Is Small Business Saying No Thanks to Social Media?

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Small Business to Social Media - No Thanks?With the phenomenal growth of social networks over the past two years, one has to wonder if this is not another example of the chicken versus the egg.  Has social media become so popular because of the tremendous press coverage, or has the coverage led to the growth?

Honestly, I don’t know.  To quote Rhett Butler, “Frankly, my dear, I don’t give a …”  The fact is that it is here, and it is dominating web traffic.  The question we should be asking is, “What are we, as small business entrepreneurs, going to do with it?”

According to a recent survey by Citibank/GfK Roper, the answer for many small business owners appears to be nothing at all.  In a press release last month, they dealt a blow to social media advocates with some pretty stunning, and somewhat unexpected, findings.

Citibank/GfK Roper Survey Results

The telephone survey was part of a larger survey on small businesses and the economy.  The survey, conducted in late August, was of 500 small business executives with fewer than 100 employees.

Here’s what they found …

  • 78% did not find social media sites effective in generating leads.
  • 86% have not used social media sites to get business information or advice.
  • 61% rely on search engines or sites like WSJ.com to gather business information.
  • 10% sought information or advice from blogs.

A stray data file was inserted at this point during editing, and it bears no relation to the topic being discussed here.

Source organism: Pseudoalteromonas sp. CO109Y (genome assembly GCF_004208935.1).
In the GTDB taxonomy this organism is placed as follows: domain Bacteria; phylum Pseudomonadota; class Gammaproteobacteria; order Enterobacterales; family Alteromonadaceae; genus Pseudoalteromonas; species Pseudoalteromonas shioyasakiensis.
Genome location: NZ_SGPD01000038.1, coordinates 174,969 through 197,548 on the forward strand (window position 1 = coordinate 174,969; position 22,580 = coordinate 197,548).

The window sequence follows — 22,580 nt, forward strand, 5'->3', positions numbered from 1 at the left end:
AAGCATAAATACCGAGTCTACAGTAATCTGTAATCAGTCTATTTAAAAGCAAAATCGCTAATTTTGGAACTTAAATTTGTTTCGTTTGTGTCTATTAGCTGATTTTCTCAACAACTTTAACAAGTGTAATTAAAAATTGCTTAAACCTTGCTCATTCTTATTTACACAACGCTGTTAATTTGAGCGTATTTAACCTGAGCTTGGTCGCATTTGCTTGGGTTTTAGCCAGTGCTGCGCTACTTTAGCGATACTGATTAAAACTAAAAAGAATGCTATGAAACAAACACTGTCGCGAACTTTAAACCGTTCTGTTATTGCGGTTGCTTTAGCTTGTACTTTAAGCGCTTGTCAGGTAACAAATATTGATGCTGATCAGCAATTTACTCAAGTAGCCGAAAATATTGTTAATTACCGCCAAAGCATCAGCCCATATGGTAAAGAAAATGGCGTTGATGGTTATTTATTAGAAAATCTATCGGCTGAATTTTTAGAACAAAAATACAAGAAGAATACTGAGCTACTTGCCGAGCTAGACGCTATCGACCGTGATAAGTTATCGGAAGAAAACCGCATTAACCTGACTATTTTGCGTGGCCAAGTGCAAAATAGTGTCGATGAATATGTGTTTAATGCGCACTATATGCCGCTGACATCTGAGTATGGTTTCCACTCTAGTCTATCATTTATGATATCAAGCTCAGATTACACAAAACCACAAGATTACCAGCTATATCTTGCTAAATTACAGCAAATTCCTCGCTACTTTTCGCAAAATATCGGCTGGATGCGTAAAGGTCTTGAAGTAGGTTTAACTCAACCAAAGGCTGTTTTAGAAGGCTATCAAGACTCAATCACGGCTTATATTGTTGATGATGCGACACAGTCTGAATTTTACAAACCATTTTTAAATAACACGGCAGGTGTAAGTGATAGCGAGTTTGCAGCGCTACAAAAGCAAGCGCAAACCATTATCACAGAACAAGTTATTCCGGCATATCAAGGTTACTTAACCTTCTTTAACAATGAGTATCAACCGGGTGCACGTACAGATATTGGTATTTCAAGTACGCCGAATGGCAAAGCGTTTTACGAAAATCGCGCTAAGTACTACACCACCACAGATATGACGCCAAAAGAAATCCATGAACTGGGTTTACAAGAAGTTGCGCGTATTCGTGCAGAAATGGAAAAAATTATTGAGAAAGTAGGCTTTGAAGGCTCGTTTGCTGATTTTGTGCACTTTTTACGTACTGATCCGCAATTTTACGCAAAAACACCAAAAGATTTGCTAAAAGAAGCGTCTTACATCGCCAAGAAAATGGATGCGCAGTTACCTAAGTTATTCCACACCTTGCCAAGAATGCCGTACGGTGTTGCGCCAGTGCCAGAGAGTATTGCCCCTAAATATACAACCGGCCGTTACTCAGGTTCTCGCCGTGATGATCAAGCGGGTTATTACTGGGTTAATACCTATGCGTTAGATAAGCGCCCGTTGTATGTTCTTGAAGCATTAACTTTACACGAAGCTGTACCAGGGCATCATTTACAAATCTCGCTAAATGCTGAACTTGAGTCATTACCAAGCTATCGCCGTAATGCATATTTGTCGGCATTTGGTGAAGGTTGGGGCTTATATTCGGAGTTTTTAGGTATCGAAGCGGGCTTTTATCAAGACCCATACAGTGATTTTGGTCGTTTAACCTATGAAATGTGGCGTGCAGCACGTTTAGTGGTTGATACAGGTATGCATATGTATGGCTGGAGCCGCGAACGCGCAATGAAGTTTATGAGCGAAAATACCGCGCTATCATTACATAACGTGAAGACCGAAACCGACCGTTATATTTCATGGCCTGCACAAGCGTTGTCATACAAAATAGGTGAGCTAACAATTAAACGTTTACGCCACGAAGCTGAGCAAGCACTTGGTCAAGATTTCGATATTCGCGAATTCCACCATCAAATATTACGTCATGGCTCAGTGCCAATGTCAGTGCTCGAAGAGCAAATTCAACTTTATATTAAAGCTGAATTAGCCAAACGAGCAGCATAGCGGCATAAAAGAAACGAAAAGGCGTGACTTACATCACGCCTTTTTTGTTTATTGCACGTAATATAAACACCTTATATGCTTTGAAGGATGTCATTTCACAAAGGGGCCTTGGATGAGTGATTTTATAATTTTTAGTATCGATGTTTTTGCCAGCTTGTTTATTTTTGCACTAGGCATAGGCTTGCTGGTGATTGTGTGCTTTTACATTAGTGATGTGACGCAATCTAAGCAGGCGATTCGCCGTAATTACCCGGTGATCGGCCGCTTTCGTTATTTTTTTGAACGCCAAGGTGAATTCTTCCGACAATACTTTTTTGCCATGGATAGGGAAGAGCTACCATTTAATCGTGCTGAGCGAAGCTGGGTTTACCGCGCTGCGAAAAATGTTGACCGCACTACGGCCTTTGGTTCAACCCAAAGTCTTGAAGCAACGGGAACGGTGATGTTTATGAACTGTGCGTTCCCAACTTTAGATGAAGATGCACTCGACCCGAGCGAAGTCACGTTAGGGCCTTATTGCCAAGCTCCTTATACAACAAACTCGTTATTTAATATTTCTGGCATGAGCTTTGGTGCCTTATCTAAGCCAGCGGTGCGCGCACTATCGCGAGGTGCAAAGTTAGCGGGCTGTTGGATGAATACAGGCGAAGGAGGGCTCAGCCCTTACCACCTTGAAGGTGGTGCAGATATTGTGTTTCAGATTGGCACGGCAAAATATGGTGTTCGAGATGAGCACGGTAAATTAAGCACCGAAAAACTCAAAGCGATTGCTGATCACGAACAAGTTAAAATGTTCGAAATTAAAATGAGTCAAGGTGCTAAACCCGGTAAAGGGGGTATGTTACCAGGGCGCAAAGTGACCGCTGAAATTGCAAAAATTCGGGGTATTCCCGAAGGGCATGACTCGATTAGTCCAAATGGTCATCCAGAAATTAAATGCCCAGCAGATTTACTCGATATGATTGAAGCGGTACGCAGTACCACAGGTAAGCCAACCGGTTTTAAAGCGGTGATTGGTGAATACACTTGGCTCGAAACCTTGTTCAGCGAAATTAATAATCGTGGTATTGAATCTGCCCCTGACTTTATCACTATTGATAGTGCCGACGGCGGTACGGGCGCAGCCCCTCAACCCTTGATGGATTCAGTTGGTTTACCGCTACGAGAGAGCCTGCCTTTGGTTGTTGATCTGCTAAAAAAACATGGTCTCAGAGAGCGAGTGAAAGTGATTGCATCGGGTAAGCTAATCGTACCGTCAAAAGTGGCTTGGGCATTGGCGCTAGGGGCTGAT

Maria Veltre, Executive Vice President of Citi’s Small Business Segment said,

Our survey suggests that small business owners are still feeling their way into social media, particularly when it comes to using these tools to grow their businesses.  We were very surprised we did not see more use of some of the social media outlets, even if just for advice.

Are Small Business Owners Abandoning the Internet?

Small business entrepreneurs are not forsaking the internet though.  It just seems that sites like FaceBook, Twitter, and LinkedIn are not seen as essential to them according to the survey.  Ms. Veltre went on to say,

What this survey indicates to us is small businesses are very, very focused on running their business and on generating sales and managing their cash flow and doing the things that are really important, especially in these economic times …  I don’t think quite yet the social media piece of it has proven to be as significant.

So what are these “really important” online activities?  The survey found that …

  • 42% have made greater use of their website to generated leads and sales.
    • It grew to 57% among those with 20 to 99 employees
  • 28% used email marketing to generate leads and sales.
  • 25% advertise online to generate leads and sales.

Is Social Media a Waste of Time for Small Business?

Critics of social media point out that we have been down this road before.  They point to the lack of value, or clear return on investment (ROI), as justification for small businesses to stay away from social media.  Their sentiments may be best summed up by a comment made in response to Largest Social Media Study to Date Released – What Does it Mean for Small Business?, my first post in this series.  You can read the comment here.

Ms Veltre offers this possible explanation,

While social media can provide additional channels to network and help grow a business, many small businesses may not have the manpower or the time required take advantage of them.